To invest in infrastructure 5% 1% 4%   6% 6% 6% 2%
Don’t know 20% 20% 26%   23% 8% 16% 24%

58% believe that one of the main two reasons the Government is considering tax reform is to address the budget deficit. 30% think it is to maintain Government services and 26% to encourage economic growth. Only 5% think it is to invest in infrastructure and 10% think it is to boost employment.

Liberal/National voters are more likely to think it is to maintain services (40%) and make the system fairer (18%).

21% of Labor voters and 31% of Greens voters think it is to help businesses make bigger profits.

Support for tax reforms

Feb 9, 2016

Would you support or oppose the following tax reforms to raise more funds for Government services and infrastructure?

  Total support Total oppose   Strongly support Support Oppose Strongly oppose Don’t know   Support July 15
Force multinational companies to pay a minimum tax rate on Australian earnings 78% 9%   53% 25% 6% 3% 14%   79%
Increase income tax rate for high earners 64% 21%   30% 34% 14% 7% 16%   63%
Remove superannuation tax concessions for high earners 58% 24%   28% 30% 14% 10% 17%   59%
Remove negative gearing 37% 31%   15% 22% 19% 12% 33%   37%
Remove GST exemptions (e.g. on food, education) 32% 55%   14% 18% 23% 32% 13%   33%
Replace stamp duty with land tax 26% 29%   7% 19% 16% 13% 45%   26%
Increase the GST 23% 63%   5% 18% 25% 38% 14%   24%

There was strong majority support for forcing multinational companies to pay a minimum tax rate on Australian earnings (78%), increasing income tax rate for high earners (64%) and removing superannuation tax concessions for high earners (58%).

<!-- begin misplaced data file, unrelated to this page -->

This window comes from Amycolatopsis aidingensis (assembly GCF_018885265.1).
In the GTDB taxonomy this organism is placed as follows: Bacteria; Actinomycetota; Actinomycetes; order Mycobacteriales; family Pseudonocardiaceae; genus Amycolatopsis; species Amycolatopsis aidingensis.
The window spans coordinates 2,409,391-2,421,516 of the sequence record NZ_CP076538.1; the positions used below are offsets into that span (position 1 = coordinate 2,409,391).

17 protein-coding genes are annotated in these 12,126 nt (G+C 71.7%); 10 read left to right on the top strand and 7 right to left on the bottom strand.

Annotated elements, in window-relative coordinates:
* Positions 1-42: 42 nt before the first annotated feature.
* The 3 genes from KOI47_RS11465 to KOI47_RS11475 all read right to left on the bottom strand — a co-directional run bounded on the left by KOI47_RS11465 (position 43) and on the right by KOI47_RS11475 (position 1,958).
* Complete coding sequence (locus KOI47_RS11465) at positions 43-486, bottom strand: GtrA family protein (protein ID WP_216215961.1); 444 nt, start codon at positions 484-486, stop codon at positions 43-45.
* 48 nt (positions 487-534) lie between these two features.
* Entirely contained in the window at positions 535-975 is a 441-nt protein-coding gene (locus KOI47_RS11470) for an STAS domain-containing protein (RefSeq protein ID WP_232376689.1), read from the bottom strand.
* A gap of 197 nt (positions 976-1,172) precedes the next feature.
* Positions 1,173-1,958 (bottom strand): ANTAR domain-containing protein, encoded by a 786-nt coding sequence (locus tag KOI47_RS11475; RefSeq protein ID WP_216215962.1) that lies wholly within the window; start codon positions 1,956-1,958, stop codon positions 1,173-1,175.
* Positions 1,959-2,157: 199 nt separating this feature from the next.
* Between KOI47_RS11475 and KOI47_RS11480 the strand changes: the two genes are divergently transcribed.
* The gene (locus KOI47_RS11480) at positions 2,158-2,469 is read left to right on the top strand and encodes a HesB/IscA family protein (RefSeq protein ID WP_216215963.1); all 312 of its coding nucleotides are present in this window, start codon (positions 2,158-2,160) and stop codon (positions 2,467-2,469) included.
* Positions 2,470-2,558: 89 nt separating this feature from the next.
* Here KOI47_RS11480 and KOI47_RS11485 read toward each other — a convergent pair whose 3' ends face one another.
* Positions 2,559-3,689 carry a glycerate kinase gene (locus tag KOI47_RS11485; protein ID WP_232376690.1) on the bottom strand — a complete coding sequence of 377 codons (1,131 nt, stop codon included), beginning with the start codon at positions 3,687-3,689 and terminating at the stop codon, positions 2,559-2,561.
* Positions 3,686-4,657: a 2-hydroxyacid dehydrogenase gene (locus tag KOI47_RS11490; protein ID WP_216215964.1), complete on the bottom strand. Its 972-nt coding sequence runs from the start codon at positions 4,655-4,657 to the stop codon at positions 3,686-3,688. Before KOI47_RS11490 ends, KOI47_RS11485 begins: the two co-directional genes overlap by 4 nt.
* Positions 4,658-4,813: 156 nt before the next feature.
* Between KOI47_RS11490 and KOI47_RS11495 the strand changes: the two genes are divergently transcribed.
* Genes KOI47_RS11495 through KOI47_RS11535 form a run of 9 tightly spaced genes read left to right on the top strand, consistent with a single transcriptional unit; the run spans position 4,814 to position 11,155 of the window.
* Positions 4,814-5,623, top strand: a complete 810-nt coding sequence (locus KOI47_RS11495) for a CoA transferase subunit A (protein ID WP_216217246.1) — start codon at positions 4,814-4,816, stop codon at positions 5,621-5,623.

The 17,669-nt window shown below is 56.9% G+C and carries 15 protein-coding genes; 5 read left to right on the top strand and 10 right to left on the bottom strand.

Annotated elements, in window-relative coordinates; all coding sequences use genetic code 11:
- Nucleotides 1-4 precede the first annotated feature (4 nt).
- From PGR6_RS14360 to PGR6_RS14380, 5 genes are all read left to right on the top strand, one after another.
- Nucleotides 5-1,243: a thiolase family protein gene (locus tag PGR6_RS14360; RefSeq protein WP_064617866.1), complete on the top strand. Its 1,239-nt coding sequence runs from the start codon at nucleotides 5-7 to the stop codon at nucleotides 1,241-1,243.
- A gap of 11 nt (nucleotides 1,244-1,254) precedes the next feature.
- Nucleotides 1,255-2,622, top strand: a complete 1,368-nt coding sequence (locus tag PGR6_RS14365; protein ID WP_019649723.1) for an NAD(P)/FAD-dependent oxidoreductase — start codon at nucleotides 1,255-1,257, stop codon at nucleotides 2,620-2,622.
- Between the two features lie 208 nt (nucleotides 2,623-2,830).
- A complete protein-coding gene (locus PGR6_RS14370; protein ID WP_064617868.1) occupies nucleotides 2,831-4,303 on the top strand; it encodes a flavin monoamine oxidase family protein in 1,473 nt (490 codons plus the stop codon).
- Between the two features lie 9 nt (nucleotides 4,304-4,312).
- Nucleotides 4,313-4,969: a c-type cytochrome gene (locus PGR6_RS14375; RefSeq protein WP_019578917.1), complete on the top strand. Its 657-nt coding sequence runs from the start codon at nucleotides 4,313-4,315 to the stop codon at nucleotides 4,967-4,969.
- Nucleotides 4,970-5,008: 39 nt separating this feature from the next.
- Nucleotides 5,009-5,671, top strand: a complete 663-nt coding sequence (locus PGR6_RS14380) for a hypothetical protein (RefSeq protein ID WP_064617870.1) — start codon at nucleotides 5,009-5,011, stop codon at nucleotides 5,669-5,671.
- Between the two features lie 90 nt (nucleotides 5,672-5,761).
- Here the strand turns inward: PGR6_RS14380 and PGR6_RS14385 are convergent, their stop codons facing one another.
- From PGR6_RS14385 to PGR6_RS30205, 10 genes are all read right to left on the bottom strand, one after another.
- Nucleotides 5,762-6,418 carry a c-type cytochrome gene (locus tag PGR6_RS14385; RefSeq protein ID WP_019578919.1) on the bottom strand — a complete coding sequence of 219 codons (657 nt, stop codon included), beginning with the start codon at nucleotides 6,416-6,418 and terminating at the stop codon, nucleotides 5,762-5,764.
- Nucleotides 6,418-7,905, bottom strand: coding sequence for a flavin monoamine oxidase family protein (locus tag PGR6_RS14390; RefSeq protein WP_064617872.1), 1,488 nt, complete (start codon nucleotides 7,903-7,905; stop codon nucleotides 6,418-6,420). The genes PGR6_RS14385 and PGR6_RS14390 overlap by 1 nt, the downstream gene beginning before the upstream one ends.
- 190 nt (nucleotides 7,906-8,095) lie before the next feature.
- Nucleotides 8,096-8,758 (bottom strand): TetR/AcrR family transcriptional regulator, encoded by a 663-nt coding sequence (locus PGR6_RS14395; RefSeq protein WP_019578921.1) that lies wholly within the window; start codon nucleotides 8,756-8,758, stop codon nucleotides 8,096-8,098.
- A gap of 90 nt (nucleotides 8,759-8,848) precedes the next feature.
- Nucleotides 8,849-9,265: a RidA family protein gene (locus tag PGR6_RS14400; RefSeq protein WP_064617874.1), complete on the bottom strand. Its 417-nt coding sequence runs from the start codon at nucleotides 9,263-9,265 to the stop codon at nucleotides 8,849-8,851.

There was strong majority opposition to increasing the GST (63%).

These results have not changed since this question was asked in July last year.

  Total support   Vote Labor Vote Lib/Nat Vote Greens Vote other
Force multinational companies to pay a minimum tax rate on Australian earnings 78%   81% 85% 84% 74%
Increase income tax rate for high earners 64%   75% 60% 67% 64%
Remove superannuation tax concessions for high earners 58%   69% 59% 64% 57%
Remove negative gearing 37%   40% 39% 39% 36%
Remove GST exemptions (e.g. on food, education) 32%   29% 44% 16% 27%
Replace stamp duty with land tax 26%   26% 28% 23% 34%
Increase the GST 23%   14% 38% 21% 18%

All voter groups strongly supported forcing multinational companies to pay a minimum tax rate on Australian earnings.

Liberal/National voters were more likely to support removing GST exemptions (44%) and increasing the GST (38%).

Labor voters were more likely to support increasing income tax rate for high earners (75%) and removing superannuation tax concessions for high earners (69%).

Income tax or GST

Feb 9, 2016

Q. To raise more Government revenue to maintain services and reduce debt, which of the following actions would you favour most?

  Total   Vote Labor Vote Lib/Nat Vote Greens Vote other   Nov 2015
Increase income taxes 29%   39% 21% 42% 30%   27%
Increase the GST 22%   16% 37% 14% 13%   26%
Expand the GST to cover food, health and education 12%   12% 16% 8% 9%   14%
Don’t know 37%   33% 26% 36% 48%   33%

 

 

To raise more Government revenue to maintain services and reduce debt, 29% favoured increasing income taxes, 22% favoured increasing the GST, and 12% expanding the coverage of the GST. This indicates a small shift away from making changes to the GST since this question was asked in November.

 

Liberal/National voters (37%) were more inclined to favour increasing the GST while Labor voters (39%) and Greens voters (42%) favoured increasing income tax.

 

 

 

Increasing the GST

Feb 9, 2016

 Q. Would you support or oppose increasing the GST if income taxes were reduced at the same time?

  Total   Vote Labor Vote Lib/Nat Vote Greens Vote other   Jul 2015
Total support 38%   31% 58% 24% 30%   38%
Total oppose 40%   50% 28% 58% 51%   42%
Strongly support 11% 8% 19% 3% 5% 10%
Support 27% 23% 39% 21% 25% 28%
Oppose 21% 23% 19% 32% 21% 23%
Strongly oppose 19% 27% 9% 26% 30% 19%
Don’t know 22% 20% 15% 18% 19% 20%

38% support increasing the GST if income taxes were reduced at the same time and 40% oppose. These results are similar to when this question was asked in July last year.

A majority (58%) of Liberal/National voters support increasing GST and a majority of Labor (50%) and Greens voters (58%) oppose.

For those on higher incomes ($1,600+ pw), 47% support and 35% oppose.